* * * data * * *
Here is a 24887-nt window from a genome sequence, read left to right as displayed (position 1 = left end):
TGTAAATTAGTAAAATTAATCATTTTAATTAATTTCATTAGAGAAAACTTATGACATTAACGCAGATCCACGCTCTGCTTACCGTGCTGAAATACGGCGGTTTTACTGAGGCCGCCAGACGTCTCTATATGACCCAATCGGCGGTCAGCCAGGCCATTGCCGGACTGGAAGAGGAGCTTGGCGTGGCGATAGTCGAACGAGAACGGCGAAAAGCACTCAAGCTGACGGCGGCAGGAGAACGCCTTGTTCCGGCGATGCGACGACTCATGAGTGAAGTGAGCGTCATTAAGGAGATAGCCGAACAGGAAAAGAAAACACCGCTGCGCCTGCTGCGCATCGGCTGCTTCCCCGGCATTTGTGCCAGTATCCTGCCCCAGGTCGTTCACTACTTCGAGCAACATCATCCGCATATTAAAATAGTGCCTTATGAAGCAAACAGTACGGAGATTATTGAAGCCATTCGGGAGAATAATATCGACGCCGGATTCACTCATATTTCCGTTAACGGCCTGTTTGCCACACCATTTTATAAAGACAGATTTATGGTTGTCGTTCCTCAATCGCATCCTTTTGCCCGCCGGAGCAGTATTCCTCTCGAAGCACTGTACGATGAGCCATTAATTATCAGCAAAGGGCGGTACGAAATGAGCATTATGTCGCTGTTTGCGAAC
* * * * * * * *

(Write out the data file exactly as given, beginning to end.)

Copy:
Here is a 24887-nt window from a genome sequence, read left to right as displayed (position 1 = left end):
TGTAAATTAGTAAAATTAATCATTTTAATTAATTTCATTAGAGAAAACTTATGACATTAACGCAGATCCACGCTCTGCTTACCGTGCTGAAATACGGCGGTTTTACTGAGGCCGCCAGACGTCTCTATATGACCCAATCGGCGGTCAGCCAGGCCATTGCCGGACTGGAAGAGGAGCTTGGCGTGGCGATAGTCGAACGAGAACGGCGAAAAGCACTCAAGCTGACGGCGGCAGGAGAACGCCTTGTTCCGGCGATGCGACGACTCATGAGTGAAGTGAGCGTCATTAAGGAGATAGCCGAACAGGAAAAGAAAACACCGCTGCGCCTGCTGCGCATCGGCTGCTTCCCCGGCATTTGTGCCAGTATCCTGCCCCAGGTCGTTCACTACTTCGAGCAACATCATCCGCATATTAAAATAGTGCCTTATGAAGCAAACAGTACGGAGATTATTGAAGCCATTCGGGAGAATAATATCGACGCCGGATTCACTCATATTTCCGTTAACGGCCTGTTTGCCACACCATTTTATAAAGACAGATTTATGGTTGTCGTTCCTCAATCGCATCCTTTTGCCCGCCGGAGCAGTATTCCTCTCGAAGCACTGTACGATGAGCCATTAATTATCAGCAAAGGGCGGTACGAAATGAGCATTATGTCGCTGTTTGCGAAC